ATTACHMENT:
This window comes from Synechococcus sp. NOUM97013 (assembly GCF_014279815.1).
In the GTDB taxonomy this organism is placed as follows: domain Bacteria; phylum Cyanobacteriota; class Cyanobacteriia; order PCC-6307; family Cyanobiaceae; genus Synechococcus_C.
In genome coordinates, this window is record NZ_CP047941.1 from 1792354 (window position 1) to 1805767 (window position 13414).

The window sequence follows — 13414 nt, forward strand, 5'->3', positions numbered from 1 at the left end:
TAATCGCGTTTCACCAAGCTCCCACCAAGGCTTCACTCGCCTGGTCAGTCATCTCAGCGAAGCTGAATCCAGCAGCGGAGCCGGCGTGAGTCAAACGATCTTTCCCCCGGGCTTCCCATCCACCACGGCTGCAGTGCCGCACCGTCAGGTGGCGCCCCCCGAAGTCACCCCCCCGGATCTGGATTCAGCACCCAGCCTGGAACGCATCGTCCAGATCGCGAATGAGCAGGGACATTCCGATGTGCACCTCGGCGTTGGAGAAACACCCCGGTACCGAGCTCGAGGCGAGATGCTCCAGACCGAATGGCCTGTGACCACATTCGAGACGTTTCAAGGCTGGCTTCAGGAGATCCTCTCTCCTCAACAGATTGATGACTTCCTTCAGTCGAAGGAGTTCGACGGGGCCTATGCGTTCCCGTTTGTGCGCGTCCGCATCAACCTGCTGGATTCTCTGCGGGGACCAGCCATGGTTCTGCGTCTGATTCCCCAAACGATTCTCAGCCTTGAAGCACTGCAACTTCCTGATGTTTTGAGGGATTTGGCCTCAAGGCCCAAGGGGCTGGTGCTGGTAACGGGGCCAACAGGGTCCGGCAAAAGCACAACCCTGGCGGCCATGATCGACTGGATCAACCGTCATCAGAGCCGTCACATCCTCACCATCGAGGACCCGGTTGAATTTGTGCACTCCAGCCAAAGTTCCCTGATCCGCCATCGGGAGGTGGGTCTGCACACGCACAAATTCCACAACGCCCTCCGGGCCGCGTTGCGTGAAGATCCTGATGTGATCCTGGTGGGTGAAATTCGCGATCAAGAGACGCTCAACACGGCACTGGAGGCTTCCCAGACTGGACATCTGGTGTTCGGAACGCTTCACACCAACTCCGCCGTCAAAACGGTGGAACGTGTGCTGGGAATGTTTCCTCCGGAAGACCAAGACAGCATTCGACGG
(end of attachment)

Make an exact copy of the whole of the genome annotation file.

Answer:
This window comes from Synechococcus sp. NOUM97013 (assembly GCF_014279815.1).
In the GTDB taxonomy this organism is placed as follows: domain Bacteria; phylum Cyanobacteriota; class Cyanobacteriia; order PCC-6307; family Cyanobiaceae; genus Synechococcus_C.
In genome coordinates, this window is record NZ_CP047941.1 from 1792354 (window position 1) to 1805767 (window position 13414).

The window sequence follows — 13414 nt, forward strand, 5'->3', positions numbered from 1 at the left end:
TAATCGCGTTTCACCAAGCTCCCACCAAGGCTTCACTCGCCTGGTCAGTCATCTCAGCGAAGCTGAATCCAGCAGCGGAGCCGGCGTGAGTCAAACGATCTTTCCCCCGGGCTTCCCATCCACCACGGCTGCAGTGCCGCACCGTCAGGTGGCGCCCCCCGAAGTCACCCCCCCGGATCTGGATTCAGCACCCAGCCTGGAACGCATCGTCCAGATCGCGAATGAGCAGGGACATTCCGATGTGCACCTCGGCGTTGGAGAAACACCCCGGTACCGAGCTCGAGGCGAGATGCTCCAGACCGAATGGCCTGTGACCACATTCGAGACGTTTCAAGGCTGGCTTCAGGAGATCCTCTCTCCTCAACAGATTGATGACTTCCTTCAGTCGAAGGAGTTCGACGGGGCCTATGCGTTCCCGTTTGTGCGCGTCCGCATCAACCTGCTGGATTCTCTGCGGGGACCAGCCATGGTTCTGCGTCTGATTCCCCAAACGATTCTCAGCCTTGAAGCACTGCAACTTCCTGATGTTTTGAGGGATTTGGCCTCAAGGCCCAAGGGGCTGGTGCTGGTAACGGGGCCAACAGGGTCCGGCAAAAGCACAACCCTGGCGGCCATGATCGACTGGATCAACCGTCATCAGAGCCGTCACATCCTCACCATCGAGGACCCGGTTGAATTTGTGCACTCCAGCCAAAGTTCCCTGATCCGCCATCGGGAGGTGGGTCTGCACACGCACAAATTCCACAACGCCCTCCGGGCCGCGTTGCGTGAAGATCCTGATGTGATCCTGGTGGGTGAAATTCGCGATCAAGAGACGCTCAACACGGCACTGGAGGCTTCCCAGACTGGACATCTGGTGTTCGGAACGCTTCACACCAACTCCGCCGTCAAAACGGTGGAACGTGTGCTGGGAATGTTTCCTCCGGAAGACCAAGACAGCATTCGACGG